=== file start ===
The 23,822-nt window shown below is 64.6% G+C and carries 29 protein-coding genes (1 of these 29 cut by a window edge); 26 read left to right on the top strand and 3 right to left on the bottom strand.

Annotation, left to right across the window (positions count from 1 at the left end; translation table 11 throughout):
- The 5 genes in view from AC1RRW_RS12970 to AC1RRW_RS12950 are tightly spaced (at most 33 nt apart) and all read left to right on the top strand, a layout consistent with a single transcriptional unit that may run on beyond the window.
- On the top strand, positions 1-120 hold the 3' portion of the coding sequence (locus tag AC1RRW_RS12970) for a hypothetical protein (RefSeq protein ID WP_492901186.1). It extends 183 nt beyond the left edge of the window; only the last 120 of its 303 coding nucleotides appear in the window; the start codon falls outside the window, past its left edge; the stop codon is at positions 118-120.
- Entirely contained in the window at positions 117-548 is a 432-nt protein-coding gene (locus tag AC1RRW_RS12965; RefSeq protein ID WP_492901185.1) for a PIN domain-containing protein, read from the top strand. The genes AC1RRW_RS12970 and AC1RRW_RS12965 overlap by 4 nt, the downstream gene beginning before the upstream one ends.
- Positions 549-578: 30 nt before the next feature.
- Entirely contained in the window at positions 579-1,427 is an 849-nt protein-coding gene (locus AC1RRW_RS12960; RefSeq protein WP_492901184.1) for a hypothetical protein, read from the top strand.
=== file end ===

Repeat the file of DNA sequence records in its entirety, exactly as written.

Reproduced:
The 23,822-nt window shown below is 64.6% G+C and carries 29 protein-coding genes (1 of these 29 cut by a window edge); 26 read left to right on the top strand and 3 right to left on the bottom strand.

Annotation, left to right across the window (positions count from 1 at the left end; translation table 11 throughout):
- The 5 genes in view from AC1RRW_RS12970 to AC1RRW_RS12950 are tightly spaced (at most 33 nt apart) and all read left to right on the top strand, a layout consistent with a single transcriptional unit that may run on beyond the window.
- On the top strand, positions 1-120 hold the 3' portion of the coding sequence (locus tag AC1RRW_RS12970) for a hypothetical protein (RefSeq protein ID WP_492901186.1). It extends 183 nt beyond the left edge of the window; only the last 120 of its 303 coding nucleotides appear in the window; the start codon falls outside the window, past its left edge; the stop codon is at positions 118-120.
- Entirely contained in the window at positions 117-548 is a 432-nt protein-coding gene (locus tag AC1RRW_RS12965; RefSeq protein ID WP_492901185.1) for a PIN domain-containing protein, read from the top strand. The genes AC1RRW_RS12970 and AC1RRW_RS12965 overlap by 4 nt, the downstream gene beginning before the upstream one ends.
- Positions 549-578: 30 nt before the next feature.
- Entirely contained in the window at positions 579-1,427 is an 849-nt protein-coding gene (locus AC1RRW_RS12960; RefSeq protein WP_492901184.1) for a hypothetical protein, read from the top strand.